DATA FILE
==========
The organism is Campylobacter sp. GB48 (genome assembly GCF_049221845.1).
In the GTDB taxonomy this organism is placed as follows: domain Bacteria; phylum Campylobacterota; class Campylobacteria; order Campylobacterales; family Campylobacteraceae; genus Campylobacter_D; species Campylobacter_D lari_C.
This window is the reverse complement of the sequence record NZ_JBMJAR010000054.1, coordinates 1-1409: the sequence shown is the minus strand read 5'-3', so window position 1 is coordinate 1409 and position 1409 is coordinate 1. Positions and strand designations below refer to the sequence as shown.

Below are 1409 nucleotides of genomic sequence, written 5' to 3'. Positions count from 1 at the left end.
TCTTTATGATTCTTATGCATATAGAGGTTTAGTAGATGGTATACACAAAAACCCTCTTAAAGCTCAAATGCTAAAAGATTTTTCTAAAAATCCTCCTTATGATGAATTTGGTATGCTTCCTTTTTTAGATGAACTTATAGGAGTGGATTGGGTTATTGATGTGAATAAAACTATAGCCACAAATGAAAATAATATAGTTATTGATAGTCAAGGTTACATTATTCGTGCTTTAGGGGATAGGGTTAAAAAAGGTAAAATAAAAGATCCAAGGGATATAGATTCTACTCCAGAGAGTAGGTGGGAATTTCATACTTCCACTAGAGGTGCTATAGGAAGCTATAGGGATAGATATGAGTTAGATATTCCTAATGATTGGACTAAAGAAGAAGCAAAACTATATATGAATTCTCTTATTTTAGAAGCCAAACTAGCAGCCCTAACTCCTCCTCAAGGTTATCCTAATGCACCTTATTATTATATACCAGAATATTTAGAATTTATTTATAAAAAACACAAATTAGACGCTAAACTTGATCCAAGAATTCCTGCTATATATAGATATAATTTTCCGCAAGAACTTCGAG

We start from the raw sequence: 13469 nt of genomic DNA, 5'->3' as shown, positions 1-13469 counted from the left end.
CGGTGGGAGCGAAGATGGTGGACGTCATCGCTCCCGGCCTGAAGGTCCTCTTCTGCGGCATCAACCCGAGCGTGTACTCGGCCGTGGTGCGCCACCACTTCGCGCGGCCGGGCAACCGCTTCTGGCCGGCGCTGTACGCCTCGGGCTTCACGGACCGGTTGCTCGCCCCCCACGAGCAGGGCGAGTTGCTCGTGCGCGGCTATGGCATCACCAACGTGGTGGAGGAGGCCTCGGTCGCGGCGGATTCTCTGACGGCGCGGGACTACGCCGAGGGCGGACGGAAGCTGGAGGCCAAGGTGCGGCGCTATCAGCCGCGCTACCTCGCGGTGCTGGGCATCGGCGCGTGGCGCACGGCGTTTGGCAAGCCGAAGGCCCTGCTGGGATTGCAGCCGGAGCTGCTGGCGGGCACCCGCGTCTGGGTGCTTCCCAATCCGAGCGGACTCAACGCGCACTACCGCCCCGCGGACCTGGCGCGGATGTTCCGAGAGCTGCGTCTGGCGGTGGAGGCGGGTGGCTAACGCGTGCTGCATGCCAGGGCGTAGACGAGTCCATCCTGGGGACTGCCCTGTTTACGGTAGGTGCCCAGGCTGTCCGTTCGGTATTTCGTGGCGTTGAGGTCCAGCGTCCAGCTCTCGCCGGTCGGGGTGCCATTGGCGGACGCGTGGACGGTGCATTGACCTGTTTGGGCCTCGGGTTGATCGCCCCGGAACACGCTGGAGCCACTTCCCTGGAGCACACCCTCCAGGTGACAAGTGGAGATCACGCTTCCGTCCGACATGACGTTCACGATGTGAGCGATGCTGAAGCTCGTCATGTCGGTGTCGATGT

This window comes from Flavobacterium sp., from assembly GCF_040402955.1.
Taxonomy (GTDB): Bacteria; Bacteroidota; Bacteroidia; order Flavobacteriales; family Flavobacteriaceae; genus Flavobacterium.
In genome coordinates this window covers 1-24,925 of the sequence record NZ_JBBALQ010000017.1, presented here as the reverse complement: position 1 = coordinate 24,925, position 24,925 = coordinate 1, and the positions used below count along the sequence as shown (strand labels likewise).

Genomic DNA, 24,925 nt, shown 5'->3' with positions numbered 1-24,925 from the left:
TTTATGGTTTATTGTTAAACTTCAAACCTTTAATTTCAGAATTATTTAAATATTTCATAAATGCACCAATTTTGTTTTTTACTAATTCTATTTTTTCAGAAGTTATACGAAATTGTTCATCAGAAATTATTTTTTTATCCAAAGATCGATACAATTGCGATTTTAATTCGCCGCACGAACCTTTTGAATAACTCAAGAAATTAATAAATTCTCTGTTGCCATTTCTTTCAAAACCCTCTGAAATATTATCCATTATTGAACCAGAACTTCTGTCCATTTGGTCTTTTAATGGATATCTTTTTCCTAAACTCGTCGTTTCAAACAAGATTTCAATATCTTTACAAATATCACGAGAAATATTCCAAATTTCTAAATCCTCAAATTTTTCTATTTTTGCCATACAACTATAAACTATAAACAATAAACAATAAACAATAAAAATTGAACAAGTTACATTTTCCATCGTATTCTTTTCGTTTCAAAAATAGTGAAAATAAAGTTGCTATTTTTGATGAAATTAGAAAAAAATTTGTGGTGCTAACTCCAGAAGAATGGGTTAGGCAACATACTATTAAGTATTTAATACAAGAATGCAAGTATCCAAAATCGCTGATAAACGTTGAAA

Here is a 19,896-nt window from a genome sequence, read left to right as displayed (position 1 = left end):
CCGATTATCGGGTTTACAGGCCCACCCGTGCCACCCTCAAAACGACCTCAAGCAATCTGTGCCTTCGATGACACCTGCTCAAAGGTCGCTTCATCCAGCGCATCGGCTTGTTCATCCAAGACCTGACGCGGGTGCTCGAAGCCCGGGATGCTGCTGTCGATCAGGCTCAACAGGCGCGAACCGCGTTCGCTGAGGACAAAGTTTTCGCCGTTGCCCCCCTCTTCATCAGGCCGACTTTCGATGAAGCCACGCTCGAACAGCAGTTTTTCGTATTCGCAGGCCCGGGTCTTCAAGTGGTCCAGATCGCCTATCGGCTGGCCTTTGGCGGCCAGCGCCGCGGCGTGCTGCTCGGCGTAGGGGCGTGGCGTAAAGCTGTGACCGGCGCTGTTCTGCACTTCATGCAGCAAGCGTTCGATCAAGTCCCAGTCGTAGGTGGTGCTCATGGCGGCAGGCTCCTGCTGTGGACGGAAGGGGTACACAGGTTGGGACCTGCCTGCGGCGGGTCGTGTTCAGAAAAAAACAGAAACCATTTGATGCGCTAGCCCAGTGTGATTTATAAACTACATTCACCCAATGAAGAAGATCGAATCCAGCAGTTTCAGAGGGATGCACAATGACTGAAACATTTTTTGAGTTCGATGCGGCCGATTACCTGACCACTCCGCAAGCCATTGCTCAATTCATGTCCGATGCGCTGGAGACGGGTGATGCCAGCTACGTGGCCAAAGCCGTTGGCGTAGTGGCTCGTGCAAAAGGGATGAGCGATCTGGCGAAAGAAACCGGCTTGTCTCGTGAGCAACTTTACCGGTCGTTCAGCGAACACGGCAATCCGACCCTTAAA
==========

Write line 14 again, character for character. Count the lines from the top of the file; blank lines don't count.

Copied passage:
CCGATTATCGGGTTTACAGGCCCACCCGTGCCACCCTCAAAACGACCTCAAGCAATCTGTGCCTTCGATGACACCTGCTCAAAGGTCGCTTCATCCAGCGCATCGGCTTGTTCATCCAAGACCTGACGCGGGTGCTCGAAGCCCGGGATGCTGCTGTCGATCAGGCTCAACAGGCGCGAACCGCGTTCGCTGAGGACAAAGTTTTCGCCGTTGCCCCCCTCTTCATCAGGCCGACTTTCGATGAAGCCACGCTCGAACAGCAGTTTTTCGTATTCGCAGGCCCGGGTCTTCAAGTGGTCCAGATCGCCTATCGGCTGGCCTTTGGCGGCCAGCGCCGCGGCGTGCTGCTCGGCGTAGGGGCGTGGCGTAAAGCTGTGACCGGCGCTGTTCTGCACTTCATGCAGCAAGCGTTCGATCAAGTCCCAGTCGTAGGTGGTGCTCATGGCGGCAGGCTCCTGCTGTGGACGGAAGGGGTACACAGGTTGGGACCTGCCTGCGGCGGGTCGTGTTCAGAAAAAAACAGAAACCATTTGATGCGCTAGCCCAGTGTGATTTATAAACTACATTCACCCAATGAAGAAGATCGAATCCAGCAGTTTCAGAGGGATGCACAATGACTGAAACATTTTTTGAGTTCGATGCGGCCGATTACCTGACCACTCCGCAAGCCATTGCTCAATTCATGTCCGATGCGCTGGAGACGGGTGATGCCAGCTACGTGGCCAAAGCCGTTGGCGTAGTGGCTCGTGCAAAAGGGATGAGCGATCTGGCGAAAGAAACCGGCTTGTCTCGTGAGCAACTTTACCGGTCGTTCAGCGAACACGGCAATCCGACCCTTAAA